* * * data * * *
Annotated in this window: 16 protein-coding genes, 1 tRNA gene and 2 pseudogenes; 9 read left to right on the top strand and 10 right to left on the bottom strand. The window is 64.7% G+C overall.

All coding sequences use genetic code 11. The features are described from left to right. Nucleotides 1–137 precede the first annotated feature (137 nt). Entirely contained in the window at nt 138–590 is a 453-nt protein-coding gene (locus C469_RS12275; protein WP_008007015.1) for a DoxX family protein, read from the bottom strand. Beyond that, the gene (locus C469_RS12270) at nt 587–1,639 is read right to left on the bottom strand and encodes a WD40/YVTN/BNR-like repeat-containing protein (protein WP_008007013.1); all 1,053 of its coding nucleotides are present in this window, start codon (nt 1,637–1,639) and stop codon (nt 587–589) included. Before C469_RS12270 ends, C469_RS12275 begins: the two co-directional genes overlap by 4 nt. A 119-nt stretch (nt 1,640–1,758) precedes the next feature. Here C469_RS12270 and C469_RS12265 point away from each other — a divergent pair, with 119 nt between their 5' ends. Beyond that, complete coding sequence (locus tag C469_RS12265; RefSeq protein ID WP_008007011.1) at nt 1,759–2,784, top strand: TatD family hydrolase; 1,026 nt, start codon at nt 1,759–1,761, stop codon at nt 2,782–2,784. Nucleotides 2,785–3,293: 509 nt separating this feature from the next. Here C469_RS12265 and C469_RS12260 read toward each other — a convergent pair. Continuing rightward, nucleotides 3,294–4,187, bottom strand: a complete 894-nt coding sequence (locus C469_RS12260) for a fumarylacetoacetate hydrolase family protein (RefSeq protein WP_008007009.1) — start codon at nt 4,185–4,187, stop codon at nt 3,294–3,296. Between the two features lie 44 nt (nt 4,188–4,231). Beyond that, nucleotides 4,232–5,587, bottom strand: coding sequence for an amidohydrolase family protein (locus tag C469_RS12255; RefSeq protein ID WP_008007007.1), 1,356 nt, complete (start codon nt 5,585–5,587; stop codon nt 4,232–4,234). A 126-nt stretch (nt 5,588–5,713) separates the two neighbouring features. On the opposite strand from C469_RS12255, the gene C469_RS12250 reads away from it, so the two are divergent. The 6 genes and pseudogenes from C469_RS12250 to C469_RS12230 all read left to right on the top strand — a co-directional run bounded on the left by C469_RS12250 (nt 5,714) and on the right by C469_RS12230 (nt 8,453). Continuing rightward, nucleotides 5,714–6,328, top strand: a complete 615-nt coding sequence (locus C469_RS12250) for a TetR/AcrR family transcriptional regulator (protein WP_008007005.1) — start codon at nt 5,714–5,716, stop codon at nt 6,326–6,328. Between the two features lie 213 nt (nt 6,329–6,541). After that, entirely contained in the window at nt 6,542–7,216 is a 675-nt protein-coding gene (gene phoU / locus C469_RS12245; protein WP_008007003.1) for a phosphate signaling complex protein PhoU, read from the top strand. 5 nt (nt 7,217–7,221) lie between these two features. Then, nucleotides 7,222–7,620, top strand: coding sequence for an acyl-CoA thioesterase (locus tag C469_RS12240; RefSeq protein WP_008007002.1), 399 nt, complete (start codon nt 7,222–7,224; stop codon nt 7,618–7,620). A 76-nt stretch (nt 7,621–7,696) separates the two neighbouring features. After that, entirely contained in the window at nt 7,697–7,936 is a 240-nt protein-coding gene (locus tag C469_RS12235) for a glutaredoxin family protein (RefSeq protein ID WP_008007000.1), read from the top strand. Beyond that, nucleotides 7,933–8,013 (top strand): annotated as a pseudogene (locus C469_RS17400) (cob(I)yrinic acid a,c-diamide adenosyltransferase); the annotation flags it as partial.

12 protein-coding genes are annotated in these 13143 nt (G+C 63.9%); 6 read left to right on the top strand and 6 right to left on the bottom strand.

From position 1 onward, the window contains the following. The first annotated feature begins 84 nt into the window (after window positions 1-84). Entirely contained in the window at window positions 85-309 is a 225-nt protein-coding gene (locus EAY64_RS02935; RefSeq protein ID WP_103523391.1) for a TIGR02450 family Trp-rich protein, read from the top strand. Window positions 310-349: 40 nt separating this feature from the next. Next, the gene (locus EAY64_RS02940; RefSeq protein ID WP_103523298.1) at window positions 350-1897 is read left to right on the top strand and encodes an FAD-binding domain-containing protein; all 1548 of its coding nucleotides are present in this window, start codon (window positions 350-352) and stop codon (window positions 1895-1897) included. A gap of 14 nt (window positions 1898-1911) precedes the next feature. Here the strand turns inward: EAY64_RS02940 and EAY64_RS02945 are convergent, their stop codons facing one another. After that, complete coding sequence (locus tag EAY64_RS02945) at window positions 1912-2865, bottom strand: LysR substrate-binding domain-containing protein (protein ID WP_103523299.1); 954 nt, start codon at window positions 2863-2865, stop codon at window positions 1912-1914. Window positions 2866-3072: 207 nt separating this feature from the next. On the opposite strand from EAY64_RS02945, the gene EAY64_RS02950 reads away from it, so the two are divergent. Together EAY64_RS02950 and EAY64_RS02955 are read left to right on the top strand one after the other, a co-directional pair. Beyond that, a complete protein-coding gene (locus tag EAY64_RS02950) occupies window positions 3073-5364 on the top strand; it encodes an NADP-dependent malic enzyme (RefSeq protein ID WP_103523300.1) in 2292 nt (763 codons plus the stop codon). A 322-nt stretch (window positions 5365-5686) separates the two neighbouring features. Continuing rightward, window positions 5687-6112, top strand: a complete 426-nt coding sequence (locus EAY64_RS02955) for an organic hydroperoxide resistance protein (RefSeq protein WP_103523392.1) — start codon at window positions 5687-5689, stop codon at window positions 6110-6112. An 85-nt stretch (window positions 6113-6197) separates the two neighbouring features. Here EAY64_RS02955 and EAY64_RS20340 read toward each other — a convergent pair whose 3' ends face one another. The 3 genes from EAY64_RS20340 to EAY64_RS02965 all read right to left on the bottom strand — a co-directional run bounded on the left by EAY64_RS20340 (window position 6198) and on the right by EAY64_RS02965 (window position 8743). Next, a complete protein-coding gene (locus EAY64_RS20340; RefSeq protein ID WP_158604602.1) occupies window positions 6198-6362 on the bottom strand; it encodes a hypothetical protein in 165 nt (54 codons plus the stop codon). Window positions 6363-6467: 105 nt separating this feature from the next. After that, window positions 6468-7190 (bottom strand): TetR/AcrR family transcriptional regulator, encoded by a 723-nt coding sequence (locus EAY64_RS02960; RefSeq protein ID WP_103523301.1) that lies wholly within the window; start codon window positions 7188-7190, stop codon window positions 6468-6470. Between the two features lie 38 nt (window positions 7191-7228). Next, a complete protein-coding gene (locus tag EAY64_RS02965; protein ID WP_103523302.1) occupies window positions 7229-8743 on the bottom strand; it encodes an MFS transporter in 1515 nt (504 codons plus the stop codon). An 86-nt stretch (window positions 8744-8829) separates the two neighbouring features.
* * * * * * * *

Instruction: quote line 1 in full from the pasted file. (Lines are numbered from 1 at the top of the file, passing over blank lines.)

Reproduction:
Annotated in this window: 16 protein-coding genes, 1 tRNA gene and 2 pseudogenes; 9 read left to right on the top strand and 10 right to left on the bottom strand. The window is 64.7% G+C overall.